Oh yeah, winter 17/18 definitely had a very stable snowpack. So it was obvious we had to put it in good use with a special run at the Arlberg, the Valluga. Every good skibum there has to ride the legend at least once. Why it took us 5 years is explained quite easy: Every time we set a date to do it, an avalanche occoured, some with fatalities. Admittedly always on the north face, but it gets you into thinking, if you really need to do this. And the seasons 15/16 and 16/17 were out because of the weakest weak layers on the north faces.
At 2.809 meters the Valluga is the highest lift-assisted peak at the Arlberg, sitting exactly on the boarder of Tyrol and Vorarlberg. The catch is, that you can only take yours skis up with the Valluga II Gondola, if you’re in the company of a professional mountain guide. Otherwise you have to leave your skis behind, if you only want the view. Or, like we did, hike it up. The bootpack is not that hard (20-30 minutes, only 150 meters up), but the downhill should not be underestimated.
Starting point of our tour was the summit station of the Vallga I Gondola. We left the building in direction of the Vallugagrat slope and put on our gear just some steps further on the left. As it is a steep bootpack, we put the crampons on our boots and attached the skis to the backpacks. I also like to use an ice axe as it is more convenient than a pole. Although I don’t own an ice axe, I can convert my Ortovox snow shovel into one. I always carry the little mount in my backpack. Very handy at times…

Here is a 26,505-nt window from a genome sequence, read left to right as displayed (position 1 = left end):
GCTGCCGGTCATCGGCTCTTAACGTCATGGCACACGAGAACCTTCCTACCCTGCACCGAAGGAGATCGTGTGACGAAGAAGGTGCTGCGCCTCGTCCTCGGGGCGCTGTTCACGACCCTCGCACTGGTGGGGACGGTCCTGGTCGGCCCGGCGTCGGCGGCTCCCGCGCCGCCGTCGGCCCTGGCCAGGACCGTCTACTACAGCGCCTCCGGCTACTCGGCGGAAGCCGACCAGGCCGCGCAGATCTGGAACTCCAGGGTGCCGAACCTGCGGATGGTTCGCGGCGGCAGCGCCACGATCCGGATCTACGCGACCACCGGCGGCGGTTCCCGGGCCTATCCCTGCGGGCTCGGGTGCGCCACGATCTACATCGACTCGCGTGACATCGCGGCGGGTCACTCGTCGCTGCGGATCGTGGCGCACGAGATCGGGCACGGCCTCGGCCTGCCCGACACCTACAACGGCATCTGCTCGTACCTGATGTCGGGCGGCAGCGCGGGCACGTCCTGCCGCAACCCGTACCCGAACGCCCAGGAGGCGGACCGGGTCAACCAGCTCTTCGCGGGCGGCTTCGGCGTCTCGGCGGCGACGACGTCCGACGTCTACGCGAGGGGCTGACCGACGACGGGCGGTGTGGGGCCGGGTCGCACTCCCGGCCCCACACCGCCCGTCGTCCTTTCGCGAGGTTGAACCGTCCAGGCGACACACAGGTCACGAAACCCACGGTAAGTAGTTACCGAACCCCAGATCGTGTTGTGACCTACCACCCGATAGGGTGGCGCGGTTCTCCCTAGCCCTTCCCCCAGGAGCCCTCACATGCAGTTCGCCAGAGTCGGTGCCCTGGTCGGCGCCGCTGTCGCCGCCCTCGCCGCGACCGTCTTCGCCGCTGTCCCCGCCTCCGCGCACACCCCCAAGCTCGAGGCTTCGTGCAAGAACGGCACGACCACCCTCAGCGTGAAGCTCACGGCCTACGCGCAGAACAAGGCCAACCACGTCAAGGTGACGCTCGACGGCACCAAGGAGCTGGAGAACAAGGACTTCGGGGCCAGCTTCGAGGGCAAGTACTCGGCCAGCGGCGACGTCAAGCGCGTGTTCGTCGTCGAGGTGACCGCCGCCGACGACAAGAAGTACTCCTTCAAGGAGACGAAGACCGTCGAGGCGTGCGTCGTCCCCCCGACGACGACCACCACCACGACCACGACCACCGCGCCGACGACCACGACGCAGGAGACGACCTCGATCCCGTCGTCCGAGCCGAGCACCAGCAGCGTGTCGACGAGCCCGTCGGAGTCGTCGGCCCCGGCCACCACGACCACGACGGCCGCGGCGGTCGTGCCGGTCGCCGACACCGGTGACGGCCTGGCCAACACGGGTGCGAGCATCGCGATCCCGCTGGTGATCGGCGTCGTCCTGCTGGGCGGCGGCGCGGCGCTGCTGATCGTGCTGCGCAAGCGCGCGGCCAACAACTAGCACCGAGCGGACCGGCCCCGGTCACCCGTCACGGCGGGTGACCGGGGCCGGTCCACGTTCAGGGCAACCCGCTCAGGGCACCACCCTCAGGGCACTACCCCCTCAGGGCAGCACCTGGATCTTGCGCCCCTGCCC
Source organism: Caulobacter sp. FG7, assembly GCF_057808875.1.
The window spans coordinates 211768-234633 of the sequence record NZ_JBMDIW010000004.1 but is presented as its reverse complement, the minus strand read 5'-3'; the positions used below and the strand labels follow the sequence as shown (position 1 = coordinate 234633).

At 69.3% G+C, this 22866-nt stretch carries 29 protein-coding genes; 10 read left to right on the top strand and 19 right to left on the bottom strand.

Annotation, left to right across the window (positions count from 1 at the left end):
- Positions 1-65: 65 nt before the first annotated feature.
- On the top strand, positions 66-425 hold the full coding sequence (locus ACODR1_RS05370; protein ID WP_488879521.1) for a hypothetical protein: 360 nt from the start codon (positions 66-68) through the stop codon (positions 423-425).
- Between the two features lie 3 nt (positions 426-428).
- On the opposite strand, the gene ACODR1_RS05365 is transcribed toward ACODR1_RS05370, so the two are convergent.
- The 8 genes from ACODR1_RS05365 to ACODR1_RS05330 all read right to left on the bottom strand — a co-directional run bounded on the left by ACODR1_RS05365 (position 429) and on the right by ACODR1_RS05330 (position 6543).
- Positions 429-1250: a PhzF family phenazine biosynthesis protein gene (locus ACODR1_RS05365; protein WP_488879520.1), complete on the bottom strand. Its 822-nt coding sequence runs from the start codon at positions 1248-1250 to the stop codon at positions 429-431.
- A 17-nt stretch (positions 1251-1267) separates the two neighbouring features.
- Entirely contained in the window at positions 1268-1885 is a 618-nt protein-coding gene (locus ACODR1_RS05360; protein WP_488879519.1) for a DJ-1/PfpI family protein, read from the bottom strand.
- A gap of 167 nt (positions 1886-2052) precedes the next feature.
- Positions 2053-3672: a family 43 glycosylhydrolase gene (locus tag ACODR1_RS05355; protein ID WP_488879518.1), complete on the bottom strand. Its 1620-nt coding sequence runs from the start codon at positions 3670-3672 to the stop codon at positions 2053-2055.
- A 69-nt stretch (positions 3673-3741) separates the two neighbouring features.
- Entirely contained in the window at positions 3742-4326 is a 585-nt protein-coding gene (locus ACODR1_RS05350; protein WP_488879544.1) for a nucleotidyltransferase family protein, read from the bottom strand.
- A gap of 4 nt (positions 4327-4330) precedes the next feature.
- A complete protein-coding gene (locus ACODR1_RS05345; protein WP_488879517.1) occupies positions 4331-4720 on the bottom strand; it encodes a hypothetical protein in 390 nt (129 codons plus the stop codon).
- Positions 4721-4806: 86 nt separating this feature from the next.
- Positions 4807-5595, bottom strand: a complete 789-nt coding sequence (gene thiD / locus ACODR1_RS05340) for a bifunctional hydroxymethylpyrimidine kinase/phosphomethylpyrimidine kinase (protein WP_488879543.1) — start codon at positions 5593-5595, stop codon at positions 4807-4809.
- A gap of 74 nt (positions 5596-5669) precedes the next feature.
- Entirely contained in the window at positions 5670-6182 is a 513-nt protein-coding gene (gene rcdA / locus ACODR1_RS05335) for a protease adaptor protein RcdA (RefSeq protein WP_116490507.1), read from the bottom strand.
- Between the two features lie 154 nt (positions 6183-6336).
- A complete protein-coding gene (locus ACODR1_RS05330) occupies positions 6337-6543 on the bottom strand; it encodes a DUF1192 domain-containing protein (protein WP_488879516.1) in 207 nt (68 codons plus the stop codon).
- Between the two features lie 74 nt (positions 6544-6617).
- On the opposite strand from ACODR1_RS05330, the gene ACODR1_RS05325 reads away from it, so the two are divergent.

That said and done, we started our hike up, staying on the left (not to the station on top), using the summer hiking track in a north-west direction, which you can find online at outdoor-active. Sometimes there’re old footsteps visible you can follow. Above we reached a plateau which relaxed me tremendously (still afraid of heights here…). If you take a path a little further left, there’s a ridge with spectacular views down the abyss… yay. Now we just had to walk – in part along a steel rope – a little further up to the bridge, where we found the easiest access to the downhill. There’re of course many more varieties to ski down, all depend on the snowpack. We had a snowboarder in our company and for him it probably would’ve been better to walk down the entry under said bridge, because it’s quite narrow and rocky. No fun with a board. Right after that narrow piece the slope got wider and the turns got easier. We kept going straight through the large cirque in western direction of the Trittkopf peak and only then turned right into the Paziel Valley. We’d chosen that route because of the snowboarder, so he’d be able to traverse and not to walk back to the resort. As I said, there are different routes down. We traversed a long way and tried not to lose too much height along. We made it right to the slope no. 122, which ends up at the Trittalp chair-lift at Zürs.
If you don’t know the area or don’t like to earn your turns, you can always hire a guide, that takes you up on the gondola.
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